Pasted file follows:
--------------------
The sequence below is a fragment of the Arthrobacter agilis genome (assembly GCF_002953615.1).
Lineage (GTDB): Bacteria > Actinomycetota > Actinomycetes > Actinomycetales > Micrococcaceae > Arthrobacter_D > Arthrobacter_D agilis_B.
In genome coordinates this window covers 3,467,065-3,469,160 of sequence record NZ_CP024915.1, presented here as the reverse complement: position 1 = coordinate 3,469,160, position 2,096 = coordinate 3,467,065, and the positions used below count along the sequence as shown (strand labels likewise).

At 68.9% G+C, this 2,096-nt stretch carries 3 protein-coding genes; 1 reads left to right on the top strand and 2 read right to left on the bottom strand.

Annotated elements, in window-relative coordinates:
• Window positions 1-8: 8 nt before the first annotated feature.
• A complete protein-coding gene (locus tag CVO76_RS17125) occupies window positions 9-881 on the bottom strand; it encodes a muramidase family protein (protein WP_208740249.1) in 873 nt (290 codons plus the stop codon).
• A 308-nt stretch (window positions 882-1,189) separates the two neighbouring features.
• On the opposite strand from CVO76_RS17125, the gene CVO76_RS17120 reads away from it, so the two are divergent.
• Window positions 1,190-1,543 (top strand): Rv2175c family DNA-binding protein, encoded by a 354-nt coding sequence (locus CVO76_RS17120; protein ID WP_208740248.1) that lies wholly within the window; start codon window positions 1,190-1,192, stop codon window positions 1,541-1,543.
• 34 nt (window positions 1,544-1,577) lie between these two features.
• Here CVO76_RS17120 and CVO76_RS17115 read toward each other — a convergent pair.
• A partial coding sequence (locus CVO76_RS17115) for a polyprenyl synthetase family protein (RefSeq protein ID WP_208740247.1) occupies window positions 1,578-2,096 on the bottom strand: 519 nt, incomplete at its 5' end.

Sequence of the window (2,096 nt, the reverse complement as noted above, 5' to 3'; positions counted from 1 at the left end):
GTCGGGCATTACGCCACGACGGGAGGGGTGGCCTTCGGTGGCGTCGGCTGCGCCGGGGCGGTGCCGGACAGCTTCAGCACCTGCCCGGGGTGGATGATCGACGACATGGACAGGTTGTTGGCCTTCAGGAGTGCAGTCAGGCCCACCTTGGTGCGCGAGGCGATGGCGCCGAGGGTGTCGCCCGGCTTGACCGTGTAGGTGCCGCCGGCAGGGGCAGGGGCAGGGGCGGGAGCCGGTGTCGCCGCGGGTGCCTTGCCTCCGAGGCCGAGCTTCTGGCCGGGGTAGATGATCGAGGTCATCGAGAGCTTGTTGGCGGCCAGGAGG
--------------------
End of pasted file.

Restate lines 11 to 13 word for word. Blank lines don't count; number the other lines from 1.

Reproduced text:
• 34 nt (window positions 1,544-1,577) lie between these two features.
• Here CVO76_RS17120 and CVO76_RS17115 read toward each other — a convergent pair.
• A partial coding sequence (locus CVO76_RS17115) for a polyprenyl synthetase family protein (RefSeq protein ID WP_208740247.1) occupies window positions 1,578-2,096 on the bottom strand: 519 nt, incomplete at its 5' end.